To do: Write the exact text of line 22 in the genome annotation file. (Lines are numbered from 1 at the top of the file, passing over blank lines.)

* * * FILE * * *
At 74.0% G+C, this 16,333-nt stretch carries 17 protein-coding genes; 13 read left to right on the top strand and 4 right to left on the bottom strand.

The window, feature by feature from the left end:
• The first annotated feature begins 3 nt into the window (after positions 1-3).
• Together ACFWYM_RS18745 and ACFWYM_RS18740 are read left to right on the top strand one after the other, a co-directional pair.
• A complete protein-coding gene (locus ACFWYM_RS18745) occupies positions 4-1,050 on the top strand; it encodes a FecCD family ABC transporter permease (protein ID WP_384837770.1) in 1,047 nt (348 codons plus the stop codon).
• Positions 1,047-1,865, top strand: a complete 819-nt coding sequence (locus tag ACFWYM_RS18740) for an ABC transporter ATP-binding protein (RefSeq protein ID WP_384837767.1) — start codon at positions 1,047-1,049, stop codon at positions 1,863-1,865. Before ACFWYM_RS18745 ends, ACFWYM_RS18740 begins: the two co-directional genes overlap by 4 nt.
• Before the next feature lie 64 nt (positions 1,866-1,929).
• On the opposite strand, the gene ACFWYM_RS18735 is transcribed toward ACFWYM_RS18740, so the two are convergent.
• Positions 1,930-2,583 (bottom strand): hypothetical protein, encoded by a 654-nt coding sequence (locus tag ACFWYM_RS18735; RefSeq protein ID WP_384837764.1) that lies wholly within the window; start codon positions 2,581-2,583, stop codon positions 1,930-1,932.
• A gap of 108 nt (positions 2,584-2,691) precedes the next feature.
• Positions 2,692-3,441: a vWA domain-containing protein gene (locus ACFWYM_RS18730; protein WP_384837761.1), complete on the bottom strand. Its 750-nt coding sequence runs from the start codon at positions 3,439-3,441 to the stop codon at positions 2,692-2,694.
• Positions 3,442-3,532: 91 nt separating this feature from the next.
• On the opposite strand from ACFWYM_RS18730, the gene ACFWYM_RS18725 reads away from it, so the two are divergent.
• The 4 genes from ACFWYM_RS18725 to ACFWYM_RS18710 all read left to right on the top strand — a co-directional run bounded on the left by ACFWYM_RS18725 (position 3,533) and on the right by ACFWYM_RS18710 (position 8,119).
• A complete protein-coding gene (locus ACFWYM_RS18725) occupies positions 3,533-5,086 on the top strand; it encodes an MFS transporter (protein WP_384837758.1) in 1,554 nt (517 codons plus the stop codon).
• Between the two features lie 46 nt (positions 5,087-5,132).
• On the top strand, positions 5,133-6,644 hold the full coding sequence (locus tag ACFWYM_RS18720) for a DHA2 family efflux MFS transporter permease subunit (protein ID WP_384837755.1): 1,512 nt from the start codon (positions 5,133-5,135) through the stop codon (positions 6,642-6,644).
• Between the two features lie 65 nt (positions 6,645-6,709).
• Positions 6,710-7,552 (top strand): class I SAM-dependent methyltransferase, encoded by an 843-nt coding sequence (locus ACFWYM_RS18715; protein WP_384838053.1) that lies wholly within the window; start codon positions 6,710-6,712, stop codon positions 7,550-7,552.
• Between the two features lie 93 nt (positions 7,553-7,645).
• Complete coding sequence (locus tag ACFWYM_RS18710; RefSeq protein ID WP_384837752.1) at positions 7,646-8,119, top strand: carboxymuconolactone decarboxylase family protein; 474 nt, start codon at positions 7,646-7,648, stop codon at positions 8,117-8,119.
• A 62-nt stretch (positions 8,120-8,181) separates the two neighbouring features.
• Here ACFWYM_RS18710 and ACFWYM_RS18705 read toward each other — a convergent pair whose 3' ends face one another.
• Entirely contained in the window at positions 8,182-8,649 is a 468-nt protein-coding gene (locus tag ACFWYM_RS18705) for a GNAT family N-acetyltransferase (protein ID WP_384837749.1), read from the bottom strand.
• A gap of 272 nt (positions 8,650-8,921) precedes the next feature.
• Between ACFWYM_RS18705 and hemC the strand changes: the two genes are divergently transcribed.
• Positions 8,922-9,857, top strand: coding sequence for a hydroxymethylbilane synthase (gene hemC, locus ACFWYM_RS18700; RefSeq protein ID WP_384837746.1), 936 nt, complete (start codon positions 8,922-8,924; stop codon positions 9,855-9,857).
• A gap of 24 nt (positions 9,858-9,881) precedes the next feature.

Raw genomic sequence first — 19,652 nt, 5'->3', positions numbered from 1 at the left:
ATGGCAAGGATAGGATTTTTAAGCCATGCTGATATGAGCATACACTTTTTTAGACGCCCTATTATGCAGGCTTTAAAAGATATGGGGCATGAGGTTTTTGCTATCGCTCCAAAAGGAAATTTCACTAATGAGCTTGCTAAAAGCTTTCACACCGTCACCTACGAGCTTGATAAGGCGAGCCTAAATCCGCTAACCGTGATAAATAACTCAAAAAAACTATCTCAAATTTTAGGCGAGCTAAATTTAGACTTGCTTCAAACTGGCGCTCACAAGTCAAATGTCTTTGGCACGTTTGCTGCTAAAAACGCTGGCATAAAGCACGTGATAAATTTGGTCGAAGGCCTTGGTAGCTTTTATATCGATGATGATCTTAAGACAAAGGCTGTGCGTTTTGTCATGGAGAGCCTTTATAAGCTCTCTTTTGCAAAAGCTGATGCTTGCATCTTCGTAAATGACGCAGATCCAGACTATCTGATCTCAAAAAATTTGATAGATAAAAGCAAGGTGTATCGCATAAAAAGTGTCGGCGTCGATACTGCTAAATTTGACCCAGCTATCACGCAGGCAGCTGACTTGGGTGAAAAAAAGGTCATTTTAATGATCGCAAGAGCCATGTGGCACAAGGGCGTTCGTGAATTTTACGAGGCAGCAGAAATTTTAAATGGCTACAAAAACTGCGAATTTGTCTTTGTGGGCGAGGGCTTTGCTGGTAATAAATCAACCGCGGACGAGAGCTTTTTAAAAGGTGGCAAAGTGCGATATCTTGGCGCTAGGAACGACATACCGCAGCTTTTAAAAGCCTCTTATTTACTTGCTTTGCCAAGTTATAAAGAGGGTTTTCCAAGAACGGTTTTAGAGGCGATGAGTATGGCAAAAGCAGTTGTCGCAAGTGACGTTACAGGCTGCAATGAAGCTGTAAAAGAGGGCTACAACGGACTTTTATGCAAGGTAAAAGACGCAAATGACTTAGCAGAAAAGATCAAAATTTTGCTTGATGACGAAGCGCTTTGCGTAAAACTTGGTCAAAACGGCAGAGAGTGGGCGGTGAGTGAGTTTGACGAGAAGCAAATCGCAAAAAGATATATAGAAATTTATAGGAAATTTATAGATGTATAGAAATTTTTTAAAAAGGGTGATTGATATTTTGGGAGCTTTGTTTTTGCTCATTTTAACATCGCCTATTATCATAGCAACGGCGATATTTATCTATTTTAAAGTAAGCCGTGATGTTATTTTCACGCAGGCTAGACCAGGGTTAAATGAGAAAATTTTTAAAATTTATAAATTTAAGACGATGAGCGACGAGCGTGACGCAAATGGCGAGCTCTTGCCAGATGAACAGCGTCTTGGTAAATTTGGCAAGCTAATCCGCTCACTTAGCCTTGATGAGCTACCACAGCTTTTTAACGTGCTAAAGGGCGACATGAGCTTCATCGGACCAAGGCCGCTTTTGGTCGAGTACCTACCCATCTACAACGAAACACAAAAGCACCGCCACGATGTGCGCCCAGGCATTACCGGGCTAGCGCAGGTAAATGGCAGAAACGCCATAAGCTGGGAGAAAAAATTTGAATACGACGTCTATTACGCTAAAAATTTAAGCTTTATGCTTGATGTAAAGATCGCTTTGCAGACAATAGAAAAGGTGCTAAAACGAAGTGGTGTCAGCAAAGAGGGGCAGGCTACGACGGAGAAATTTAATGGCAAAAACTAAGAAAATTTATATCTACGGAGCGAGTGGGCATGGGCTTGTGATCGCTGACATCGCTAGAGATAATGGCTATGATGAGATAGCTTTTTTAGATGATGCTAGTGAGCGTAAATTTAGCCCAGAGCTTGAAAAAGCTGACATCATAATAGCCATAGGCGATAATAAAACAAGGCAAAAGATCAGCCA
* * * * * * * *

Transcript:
• A 62-nt stretch (positions 8,120-8,181) separates the two neighbouring features.